Mark was first to record the story of Easter. As a young man, these events imprinted on his heart and soul. Through his lense, let us look at the story of the anointing with oil, the witnesses to the resurrection, and his perception of the ongoing story.
Mark records the story of a woman memorialized by her actions rather than her name. She anointed Jesus with oil for His burial. He is very specific, identifying the expensive perfume as spikenard. Further, he includes its value of over 300 denarii, which is equivalent to a year’s wages. Mark does not however include in his story the price of Judas’ betrayal nor his suicide. Could Mark, in his own way, be showing his readers the esteemed value of the anointing above the scandalous Judas narrative? The value of the Messiah honoured over being betrayed?
Next, as we read Mark’s narrative, we see more details about the witnesses to the resurrection. Mary Magdalene was the first to witness Jesus alive. He not only names her but identifies her as the one from whom Jesus cast seven demons. He then writes of Jesus disguising himself to two walking along the way. Later, when together with all of them, Jesus rebuked them for their unbelief and hardness of heart upon hearing He was alive.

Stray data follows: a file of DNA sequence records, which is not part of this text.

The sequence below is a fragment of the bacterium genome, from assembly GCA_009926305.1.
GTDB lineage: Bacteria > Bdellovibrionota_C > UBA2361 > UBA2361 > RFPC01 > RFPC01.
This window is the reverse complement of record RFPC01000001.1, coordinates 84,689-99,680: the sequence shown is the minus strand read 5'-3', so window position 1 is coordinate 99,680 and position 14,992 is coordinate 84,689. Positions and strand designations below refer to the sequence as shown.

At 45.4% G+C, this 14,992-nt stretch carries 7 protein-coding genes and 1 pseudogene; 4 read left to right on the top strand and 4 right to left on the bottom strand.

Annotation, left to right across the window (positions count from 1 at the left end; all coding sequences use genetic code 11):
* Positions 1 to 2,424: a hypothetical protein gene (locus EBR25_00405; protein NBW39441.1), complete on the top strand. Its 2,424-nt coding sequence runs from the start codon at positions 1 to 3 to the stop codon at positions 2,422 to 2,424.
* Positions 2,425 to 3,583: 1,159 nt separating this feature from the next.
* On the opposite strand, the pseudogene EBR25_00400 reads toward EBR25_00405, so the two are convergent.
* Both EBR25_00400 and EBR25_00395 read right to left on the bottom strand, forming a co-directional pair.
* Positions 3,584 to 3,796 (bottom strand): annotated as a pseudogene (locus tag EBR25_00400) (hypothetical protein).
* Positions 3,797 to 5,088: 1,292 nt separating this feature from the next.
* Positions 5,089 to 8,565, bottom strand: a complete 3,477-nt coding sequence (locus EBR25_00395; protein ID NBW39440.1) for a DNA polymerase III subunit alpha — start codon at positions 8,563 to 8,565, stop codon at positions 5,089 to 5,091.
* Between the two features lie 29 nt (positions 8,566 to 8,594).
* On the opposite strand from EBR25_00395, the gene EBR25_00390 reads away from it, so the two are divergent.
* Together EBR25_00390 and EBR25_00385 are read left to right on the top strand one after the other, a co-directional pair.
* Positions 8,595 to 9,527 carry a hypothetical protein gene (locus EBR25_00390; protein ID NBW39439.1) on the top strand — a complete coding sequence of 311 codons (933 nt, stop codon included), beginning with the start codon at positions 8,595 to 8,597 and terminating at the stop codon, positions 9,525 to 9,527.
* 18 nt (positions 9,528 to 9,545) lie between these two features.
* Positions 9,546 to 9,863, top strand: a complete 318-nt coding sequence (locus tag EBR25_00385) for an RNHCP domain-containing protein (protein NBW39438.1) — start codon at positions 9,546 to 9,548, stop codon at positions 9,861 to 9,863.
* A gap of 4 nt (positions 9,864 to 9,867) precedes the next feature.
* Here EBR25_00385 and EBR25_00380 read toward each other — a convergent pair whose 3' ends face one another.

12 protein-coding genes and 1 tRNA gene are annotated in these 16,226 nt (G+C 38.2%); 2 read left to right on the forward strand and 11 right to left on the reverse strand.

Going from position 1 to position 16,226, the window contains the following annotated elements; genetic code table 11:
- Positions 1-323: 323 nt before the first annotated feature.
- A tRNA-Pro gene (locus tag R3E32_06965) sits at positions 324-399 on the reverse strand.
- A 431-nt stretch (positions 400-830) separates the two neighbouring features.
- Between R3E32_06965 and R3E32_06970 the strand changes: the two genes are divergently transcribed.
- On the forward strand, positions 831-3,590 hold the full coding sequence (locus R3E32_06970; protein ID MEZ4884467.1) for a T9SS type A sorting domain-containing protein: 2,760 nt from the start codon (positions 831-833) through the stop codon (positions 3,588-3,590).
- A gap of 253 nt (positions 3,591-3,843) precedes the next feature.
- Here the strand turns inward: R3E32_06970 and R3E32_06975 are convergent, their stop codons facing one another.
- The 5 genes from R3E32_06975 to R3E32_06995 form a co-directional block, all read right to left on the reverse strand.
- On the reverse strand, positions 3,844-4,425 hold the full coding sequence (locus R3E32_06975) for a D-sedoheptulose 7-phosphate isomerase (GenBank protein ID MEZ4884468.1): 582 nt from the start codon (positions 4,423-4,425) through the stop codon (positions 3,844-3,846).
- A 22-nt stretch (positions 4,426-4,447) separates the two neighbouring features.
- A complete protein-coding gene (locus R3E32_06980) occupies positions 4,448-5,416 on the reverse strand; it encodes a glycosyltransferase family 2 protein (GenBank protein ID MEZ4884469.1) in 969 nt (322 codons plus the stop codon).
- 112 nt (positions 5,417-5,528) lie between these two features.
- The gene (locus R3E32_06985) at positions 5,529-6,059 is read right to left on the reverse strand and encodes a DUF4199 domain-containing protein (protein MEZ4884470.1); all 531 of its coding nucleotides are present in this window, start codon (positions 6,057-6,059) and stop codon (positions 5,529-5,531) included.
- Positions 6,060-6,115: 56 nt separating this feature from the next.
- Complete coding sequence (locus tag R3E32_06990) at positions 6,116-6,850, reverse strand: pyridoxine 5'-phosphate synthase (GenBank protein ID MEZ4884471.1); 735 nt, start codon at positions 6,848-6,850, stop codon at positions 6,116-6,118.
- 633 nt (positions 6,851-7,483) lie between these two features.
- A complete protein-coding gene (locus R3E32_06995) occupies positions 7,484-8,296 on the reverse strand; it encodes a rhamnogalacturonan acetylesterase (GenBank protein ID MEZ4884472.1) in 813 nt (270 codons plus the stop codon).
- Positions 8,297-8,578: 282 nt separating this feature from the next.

The Ongoing Story
Mark adds punch to the end of his story. Rather than saying Jesus will be with us always, he shows how we will recognize His presence. He writes, “signs will follow those who believe. In My name they will cast out demons, they will speak with new tongues, they will take up serpents, and if they drink anything deadly, it will by no means hurt them, they will lay hands on the sick, and they will recover.” Then Mark writes that Jesus was received up into heaven and sat down at the right hand of God. The disciples went and preached everywhere and the Lord worked with them, accompanying the word with signs. Here was the proof of his abiding presence.
This story, as Mark relates, is not just about trickery and betrayal, convenience and denial, false witnesses and mockery. There is an unnamed woman with an alabaster flask, a murderer named Barrabas, a Cyrenian Simon with two sons Alexander and Rufus. There was a politician caught between a rock and a hard place, two robbers which flank him at His death, a centurion declaring, “Truly this Man was the Son of God.” In addition there was Mary Magdalene, and Mary the mother of James the Less and of Joses and Salome and many other women. It is the story of God mingling with, and then redeeming all sorts of people, in all sorts of situations for the glory of God and it continues today in the power of His resurrection. All face the question, “What will you do with Jesus?”